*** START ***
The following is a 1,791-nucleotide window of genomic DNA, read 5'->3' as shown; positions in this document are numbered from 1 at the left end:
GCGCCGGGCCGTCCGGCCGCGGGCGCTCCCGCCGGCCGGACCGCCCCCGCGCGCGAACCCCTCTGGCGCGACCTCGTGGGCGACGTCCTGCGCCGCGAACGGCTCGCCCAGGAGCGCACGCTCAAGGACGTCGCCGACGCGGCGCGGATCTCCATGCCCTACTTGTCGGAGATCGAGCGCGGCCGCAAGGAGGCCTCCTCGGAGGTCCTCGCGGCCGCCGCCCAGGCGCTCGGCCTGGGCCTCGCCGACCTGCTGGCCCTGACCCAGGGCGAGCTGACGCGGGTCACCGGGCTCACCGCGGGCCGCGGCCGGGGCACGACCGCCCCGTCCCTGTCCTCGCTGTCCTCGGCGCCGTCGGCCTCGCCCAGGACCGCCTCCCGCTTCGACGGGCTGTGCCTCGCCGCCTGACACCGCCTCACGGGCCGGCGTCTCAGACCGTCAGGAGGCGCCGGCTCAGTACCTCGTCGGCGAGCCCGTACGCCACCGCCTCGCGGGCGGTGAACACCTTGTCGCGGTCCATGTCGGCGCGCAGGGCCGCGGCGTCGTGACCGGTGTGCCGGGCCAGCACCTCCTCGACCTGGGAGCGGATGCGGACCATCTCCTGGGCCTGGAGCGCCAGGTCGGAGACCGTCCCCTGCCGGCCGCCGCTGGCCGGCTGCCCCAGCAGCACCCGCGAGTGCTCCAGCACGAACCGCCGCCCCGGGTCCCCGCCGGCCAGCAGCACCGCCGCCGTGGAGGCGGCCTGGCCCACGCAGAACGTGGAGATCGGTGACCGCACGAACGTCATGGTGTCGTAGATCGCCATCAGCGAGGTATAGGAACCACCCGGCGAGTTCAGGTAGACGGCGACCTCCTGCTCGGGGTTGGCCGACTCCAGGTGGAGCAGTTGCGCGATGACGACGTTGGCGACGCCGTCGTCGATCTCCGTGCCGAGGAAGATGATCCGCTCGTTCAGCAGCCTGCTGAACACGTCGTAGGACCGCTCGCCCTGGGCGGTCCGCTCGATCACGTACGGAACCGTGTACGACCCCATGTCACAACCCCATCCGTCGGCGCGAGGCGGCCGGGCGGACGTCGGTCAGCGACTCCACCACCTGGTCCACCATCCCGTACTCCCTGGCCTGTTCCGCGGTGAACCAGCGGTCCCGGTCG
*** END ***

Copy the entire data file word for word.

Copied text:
The following is a 1,791-nucleotide window of genomic DNA, read 5'->3' as shown; positions in this document are numbered from 1 at the left end:
GCGCCGGGCCGTCCGGCCGCGGGCGCTCCCGCCGGCCGGACCGCCCCCGCGCGCGAACCCCTCTGGCGCGACCTCGTGGGCGACGTCCTGCGCCGCGAACGGCTCGCCCAGGAGCGCACGCTCAAGGACGTCGCCGACGCGGCGCGGATCTCCATGCCCTACTTGTCGGAGATCGAGCGCGGCCGCAAGGAGGCCTCCTCGGAGGTCCTCGCGGCCGCCGCCCAGGCGCTCGGCCTGGGCCTCGCCGACCTGCTGGCCCTGACCCAGGGCGAGCTGACGCGGGTCACCGGGCTCACCGCGGGCCGCGGCCGGGGCACGACCGCCCCGTCCCTGTCCTCGCTGTCCTCGGCGCCGTCGGCCTCGCCCAGGACCGCCTCCCGCTTCGACGGGCTGTGCCTCGCCGCCTGACACCGCCTCACGGGCCGGCGTCTCAGACCGTCAGGAGGCGCCGGCTCAGTACCTCGTCGGCGAGCCCGTACGCCACCGCCTCGCGGGCGGTGAACACCTTGTCGCGGTCCATGTCGGCGCGCAGGGCCGCGGCGTCGTGACCGGTGTGCCGGGCCAGCACCTCCTCGACCTGGGAGCGGATGCGGACCATCTCCTGGGCCTGGAGCGCCAGGTCGGAGACCGTCCCCTGCCGGCCGCCGCTGGCCGGCTGCCCCAGCAGCACCCGCGAGTGCTCCAGCACGAACCGCCGCCCCGGGTCCCCGCCGGCCAGCAGCACCGCCGCCGTGGAGGCGGCCTGGCCCACGCAGAACGTGGAGATCGGTGACCGCACGAACGTCATGGTGTCGTAGATCGCCATCAGCGAGGTATAGGAACCACCCGGCGAGTTCAGGTAGACGGCGACCTCCTGCTCGGGGTTGGCCGACTCCAGGTGGAGCAGTTGCGCGATGACGACGTTGGCGACGCCGTCGTCGATCTCCGTGCCGAGGAAGATGATCCGCTCGTTCAGCAGCCTGCTGAACACGTCGTAGGACCGCTCGCCCTGGGCGGTCCGCTCGATCACGTACGGAACCGTGTACGACCCCATGTCACAACCCCATCCGTCGGCGCGAGGCGGCCGGGCGGACGTCGGTCAGCGACTCCACCACCTGGTCCACCATCCCGTACTCCCTGGCCTGTTCCGCGGTGAACCAGCGGTCCCGGTCG